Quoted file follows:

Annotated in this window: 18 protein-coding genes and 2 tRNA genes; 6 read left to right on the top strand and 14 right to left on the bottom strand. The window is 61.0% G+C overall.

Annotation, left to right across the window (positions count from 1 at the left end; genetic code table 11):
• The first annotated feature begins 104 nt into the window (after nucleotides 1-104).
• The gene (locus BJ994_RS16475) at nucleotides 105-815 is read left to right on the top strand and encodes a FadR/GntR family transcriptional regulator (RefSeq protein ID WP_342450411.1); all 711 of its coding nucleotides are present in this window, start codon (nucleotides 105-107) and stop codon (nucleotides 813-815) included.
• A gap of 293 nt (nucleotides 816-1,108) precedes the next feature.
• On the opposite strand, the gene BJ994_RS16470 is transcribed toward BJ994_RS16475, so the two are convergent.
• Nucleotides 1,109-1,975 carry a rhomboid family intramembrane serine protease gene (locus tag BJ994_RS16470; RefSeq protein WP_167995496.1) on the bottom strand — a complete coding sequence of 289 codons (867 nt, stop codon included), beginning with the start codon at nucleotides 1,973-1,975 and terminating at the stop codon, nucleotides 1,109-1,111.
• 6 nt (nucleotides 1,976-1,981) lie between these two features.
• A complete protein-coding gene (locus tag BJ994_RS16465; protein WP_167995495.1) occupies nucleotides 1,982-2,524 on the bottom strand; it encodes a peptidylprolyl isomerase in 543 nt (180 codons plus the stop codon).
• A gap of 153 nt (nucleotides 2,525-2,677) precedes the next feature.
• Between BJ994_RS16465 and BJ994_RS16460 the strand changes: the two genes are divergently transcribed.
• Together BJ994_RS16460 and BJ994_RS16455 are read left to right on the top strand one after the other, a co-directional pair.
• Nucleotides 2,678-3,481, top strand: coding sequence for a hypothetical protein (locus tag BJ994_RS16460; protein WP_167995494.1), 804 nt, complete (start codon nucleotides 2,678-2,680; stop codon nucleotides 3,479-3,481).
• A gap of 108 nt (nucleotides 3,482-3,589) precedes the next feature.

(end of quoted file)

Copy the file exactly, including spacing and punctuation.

Annotated in this window: 18 protein-coding genes and 2 tRNA genes; 6 read left to right on the top strand and 14 right to left on the bottom strand. The window is 61.0% G+C overall.

Annotation, left to right across the window (positions count from 1 at the left end; genetic code table 11):
• The first annotated feature begins 104 nt into the window (after nucleotides 1-104).
• The gene (locus BJ994_RS16475) at nucleotides 105-815 is read left to right on the top strand and encodes a FadR/GntR family transcriptional regulator (RefSeq protein ID WP_342450411.1); all 711 of its coding nucleotides are present in this window, start codon (nucleotides 105-107) and stop codon (nucleotides 813-815) included.
• A gap of 293 nt (nucleotides 816-1,108) precedes the next feature.
• On the opposite strand, the gene BJ994_RS16470 is transcribed toward BJ994_RS16475, so the two are convergent.
• Nucleotides 1,109-1,975 carry a rhomboid family intramembrane serine protease gene (locus tag BJ994_RS16470; RefSeq protein WP_167995496.1) on the bottom strand — a complete coding sequence of 289 codons (867 nt, stop codon included), beginning with the start codon at nucleotides 1,973-1,975 and terminating at the stop codon, nucleotides 1,109-1,111.
• 6 nt (nucleotides 1,976-1,981) lie between these two features.
• A complete protein-coding gene (locus tag BJ994_RS16465; protein WP_167995495.1) occupies nucleotides 1,982-2,524 on the bottom strand; it encodes a peptidylprolyl isomerase in 543 nt (180 codons plus the stop codon).
• A gap of 153 nt (nucleotides 2,525-2,677) precedes the next feature.
• Between BJ994_RS16465 and BJ994_RS16460 the strand changes: the two genes are divergently transcribed.
• Together BJ994_RS16460 and BJ994_RS16455 are read left to right on the top strand one after the other, a co-directional pair.
• Nucleotides 2,678-3,481, top strand: coding sequence for a hypothetical protein (locus tag BJ994_RS16460; protein WP_167995494.1), 804 nt, complete (start codon nucleotides 2,678-2,680; stop codon nucleotides 3,479-3,481).
• A gap of 108 nt (nucleotides 3,482-3,589) precedes the next feature.